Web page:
responses
Cumulative
Cumulative responses
18-MC itself is not reinforcing
40
40
cocaine (0.4 mg/kg/infusion)
30
20
10
0
0
10
20
30
40
Time (min)
50
60
cocaine
(0.4mg/kg/infusion)
mg/kg/infusion)
saline
18-MC (0.8
30
20
10
0
0
10
20
30
40
Time (min)
50
60
18-MC has no apparent
side effects
1. Unlike ibogaine, 18-MC does not induce
tremors and does not damage the
cerebellum.
2. Unlike ibogaine, 18-MC has no ill effect
on the heart.
3. 18-MC may not be hallucinogenic.
4. 18-MC is not reinforcing and should not
be liable to abuse.
What is the mechanism
of action of 18-MC?
PFC
NAC
18-MC may interact with
the “reward pathways”.
VTA
PFC = prefrontal cortex
NAC = nucleus accumbens
VTA = ventral tegmental area
dopaminergic
neurons
In vivo
microdialysis
Effect of 18-MC on sensitized
cocaine-induced dopamine release
2500
2500
Percent of baseleine
Acute
Chronic cocaine:
2000
2000
Vehiclepretreated
18-MC1500
1500
pretreated
1000
1000
After chronic
administration cocaine
Acute
cocainethe
18-MC
abolishes
releases
much more
increases
dopamine
sensitization
of
dopamine in the
release
in the nucleus
cocaine-induced
nucleus
accumbens.
accumbens.
dopamine
This is release.
called
sensitization.
Cocaine
(20 mg/kg, i.p.)
500
500
0
-60
0
60
60
Time (min)
(min)
120
120
150
150
18-MC abolishes drug sensitization.
Why is this important?
relapse
craving
abstinence
use
abuse
addiction
Drug sensitization may underlie craving and
the cyclic nature of addiction.
By abolishing drug sensitization 18-MC may
prevent relapse and promote abstinence.
Ibogaine and 18-MC binding affinities
(Ki in mM)
Ibogaine
Kappa opioid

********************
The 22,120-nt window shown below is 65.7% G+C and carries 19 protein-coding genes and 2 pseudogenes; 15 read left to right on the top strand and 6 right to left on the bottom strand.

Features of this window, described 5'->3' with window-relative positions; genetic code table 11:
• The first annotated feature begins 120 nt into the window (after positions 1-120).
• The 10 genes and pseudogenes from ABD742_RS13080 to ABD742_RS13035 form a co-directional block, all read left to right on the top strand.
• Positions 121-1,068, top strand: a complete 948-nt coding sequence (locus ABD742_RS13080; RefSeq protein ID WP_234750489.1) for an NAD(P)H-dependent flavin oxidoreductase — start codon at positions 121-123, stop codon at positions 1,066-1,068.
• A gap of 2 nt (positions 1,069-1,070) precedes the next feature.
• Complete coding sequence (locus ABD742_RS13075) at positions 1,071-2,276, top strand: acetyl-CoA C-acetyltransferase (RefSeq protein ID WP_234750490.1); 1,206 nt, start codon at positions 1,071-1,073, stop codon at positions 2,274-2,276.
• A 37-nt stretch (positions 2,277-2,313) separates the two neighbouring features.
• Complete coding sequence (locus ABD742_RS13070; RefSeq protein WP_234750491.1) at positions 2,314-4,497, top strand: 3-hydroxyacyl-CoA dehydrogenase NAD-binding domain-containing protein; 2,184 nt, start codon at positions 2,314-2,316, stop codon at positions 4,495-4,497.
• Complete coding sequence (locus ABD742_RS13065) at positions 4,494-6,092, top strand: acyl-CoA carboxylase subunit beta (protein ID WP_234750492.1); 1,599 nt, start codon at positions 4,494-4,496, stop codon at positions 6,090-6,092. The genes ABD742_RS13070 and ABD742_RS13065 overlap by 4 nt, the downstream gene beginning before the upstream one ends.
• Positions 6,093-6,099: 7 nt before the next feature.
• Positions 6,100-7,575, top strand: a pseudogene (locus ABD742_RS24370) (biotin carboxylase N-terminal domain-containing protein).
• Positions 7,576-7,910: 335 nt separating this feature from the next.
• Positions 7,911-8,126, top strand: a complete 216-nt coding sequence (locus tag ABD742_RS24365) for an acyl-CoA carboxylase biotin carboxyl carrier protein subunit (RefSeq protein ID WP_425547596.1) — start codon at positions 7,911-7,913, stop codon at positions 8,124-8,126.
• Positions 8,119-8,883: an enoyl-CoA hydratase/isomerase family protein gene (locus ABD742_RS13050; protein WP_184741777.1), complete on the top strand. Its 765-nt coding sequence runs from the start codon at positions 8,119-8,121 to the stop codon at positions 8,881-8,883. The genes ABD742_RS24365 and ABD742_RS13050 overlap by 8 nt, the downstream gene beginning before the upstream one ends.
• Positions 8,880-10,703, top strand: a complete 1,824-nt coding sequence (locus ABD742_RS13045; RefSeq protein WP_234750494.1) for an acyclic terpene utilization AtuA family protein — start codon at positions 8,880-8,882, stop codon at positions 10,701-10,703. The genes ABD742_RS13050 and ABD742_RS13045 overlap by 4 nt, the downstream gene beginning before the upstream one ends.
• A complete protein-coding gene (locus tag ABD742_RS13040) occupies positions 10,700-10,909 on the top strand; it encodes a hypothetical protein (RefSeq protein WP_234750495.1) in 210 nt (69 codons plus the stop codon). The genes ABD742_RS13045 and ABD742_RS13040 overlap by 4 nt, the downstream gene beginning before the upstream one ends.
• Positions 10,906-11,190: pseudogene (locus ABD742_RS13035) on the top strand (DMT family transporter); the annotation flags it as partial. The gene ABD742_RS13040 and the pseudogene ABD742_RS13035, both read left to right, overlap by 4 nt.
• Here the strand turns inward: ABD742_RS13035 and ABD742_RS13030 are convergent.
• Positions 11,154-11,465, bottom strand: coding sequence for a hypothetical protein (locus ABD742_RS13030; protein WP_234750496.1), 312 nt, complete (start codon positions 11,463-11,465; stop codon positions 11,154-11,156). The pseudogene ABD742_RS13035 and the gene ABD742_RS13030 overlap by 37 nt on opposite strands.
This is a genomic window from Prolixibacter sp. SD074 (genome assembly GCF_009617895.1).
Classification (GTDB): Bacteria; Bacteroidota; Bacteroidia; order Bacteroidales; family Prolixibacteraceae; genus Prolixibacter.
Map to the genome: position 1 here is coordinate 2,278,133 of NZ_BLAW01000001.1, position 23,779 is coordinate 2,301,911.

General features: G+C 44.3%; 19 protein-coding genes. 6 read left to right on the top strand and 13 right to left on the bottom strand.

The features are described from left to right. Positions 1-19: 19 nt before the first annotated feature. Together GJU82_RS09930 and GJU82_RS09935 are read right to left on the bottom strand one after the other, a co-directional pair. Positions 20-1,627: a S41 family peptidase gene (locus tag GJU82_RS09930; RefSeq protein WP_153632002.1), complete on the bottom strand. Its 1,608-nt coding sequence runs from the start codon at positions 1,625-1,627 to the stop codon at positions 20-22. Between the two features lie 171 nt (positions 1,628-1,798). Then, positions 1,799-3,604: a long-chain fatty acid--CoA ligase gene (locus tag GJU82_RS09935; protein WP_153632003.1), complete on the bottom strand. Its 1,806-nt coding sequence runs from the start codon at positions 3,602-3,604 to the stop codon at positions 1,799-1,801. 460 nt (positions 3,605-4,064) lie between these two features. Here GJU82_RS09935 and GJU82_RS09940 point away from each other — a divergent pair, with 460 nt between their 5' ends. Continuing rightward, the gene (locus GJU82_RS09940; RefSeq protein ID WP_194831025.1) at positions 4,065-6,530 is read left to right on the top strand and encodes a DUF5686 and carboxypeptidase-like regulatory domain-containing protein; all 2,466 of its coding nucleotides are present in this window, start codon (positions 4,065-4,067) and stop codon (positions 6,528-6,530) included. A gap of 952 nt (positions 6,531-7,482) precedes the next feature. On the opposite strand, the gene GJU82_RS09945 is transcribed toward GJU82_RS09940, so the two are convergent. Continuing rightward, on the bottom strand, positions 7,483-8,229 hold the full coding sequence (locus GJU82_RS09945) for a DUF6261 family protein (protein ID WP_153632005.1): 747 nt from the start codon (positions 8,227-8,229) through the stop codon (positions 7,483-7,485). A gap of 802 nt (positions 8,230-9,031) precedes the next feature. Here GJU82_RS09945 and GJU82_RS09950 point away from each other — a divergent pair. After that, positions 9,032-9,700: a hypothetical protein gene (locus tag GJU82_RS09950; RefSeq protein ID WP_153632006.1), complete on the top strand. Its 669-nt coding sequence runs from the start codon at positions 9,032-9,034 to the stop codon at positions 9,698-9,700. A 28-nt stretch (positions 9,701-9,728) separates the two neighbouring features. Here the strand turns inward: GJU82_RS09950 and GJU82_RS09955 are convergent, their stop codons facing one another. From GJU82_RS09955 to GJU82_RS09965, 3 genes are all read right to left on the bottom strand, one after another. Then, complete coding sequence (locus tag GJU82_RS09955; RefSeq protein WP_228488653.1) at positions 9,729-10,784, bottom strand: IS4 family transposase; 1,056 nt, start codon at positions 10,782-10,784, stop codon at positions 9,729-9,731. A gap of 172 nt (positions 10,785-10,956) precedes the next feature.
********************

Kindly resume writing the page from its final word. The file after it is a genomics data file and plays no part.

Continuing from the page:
Mu opioid
Delta opioid
Nociceptin
NMDA
D1
D2
D3
M1
M2
5-HT1A
5-HT1B
5-HT1C
5-HT1D
5-HT2A
5-HT2C
5-HT3
Sodium channel
Sigma 1
Sigma 2
GABA B
NE uptake
5-HT uptake
18-MC
2.2 ± 0.10 5.1 ± 0.50
2.0 ± 0.15 1.1 ± 0.30
>10 3.5 ± 0.05
>100
>100
3.1 ± 0.30
>100
>10
>100
>10
16 ± 0.60
70 ± 1.7
25 ± 2.5
16 ± 1.0
32 ± 3
31 ± 3.4
>100
>100
46 ± 4.9
>100
>100
>100
>100
>100
>10
16
40 ± 3.4
>10
>100
2.6 ± 0.23 3.8 ± 0.067
3.6 ± 0.35 6.4 ± 0.68
2.5 ± 0.6
>100
0.4 ± 0.036
13 ± 1.2
>100
>100
>100
>10
4.1 ± 0.83
>10
With which
receptors
does 18-MC
interact?
18-MC has no affinity
for NMDA receptors.
18-MC has very low
affinity for sigma
receptors.
18-MC has no affinity
for 5-HT uptake sites.
Effect of 18-MC
on nicotine-induced dopamine release
350
Vehicle
18-MC, administered 19
hours beforehand,
abolishes nicotine-induced
dopamine release in the
nucleus accumbens.
18-MC (40 mg/kg, i.p.)
Percent of Baseline
300
250
200
So 18-MC may
block nicotinic
receptors. But
which ones?
*
*
*
150
100
50
Nicotine (80 mg, i.v., 5 min)
-30
0
30
Time (minutes)
60
Patch-clamp electrophysiology
Whole-cell recording
In the presence of receptor agonist
Recording
system
Patch-pipette
Cell
Receptor
Movement of positive ions from the
outside to the inside of the cell is an
INWARD current and is shown as a
DOWNWARD deflection.
This is due to
receptor
desensitization.
18-MC interacts with
34 nicotinic receptors
1 sec
Ach 1 mM
18-MC 20 mM
IBO 20 mM
200 pA
200 pA
200 pA
1 sec
1 sec
18-MC and ibogaine
block the nAch
receptor currents
in cells cotransfected with
rat 3 and 4
receptor subunits.
18-MC does not interact with
42 nicotinic receptors
50% inhibition
Ach 300 mM
18-MC 5 mM
IBO 5 mM
10 sec
250 pA
250 pA
10 sec
Ibogaine, but not
18-MC, blocks the
nAch receptor
currents in cells
co-transfected
with rat 4 and 2
receptor subunits.
Where are 34 nicotinic
receptors located ?
medial habenula
interpeduncular nucleus
Connections between habenulointerpeduncular and mesolimbic systems
mHb
NAC
IP
VTA
PFC
NAC
mHb
MD
VTA
IP
NAC
mHb
R
VTA
IP
mHb = medial habenula
IP = interpeduncular nucleus
VTA = ventral tegmental area
NAC = nucleus accumbens
R = raphe nuclei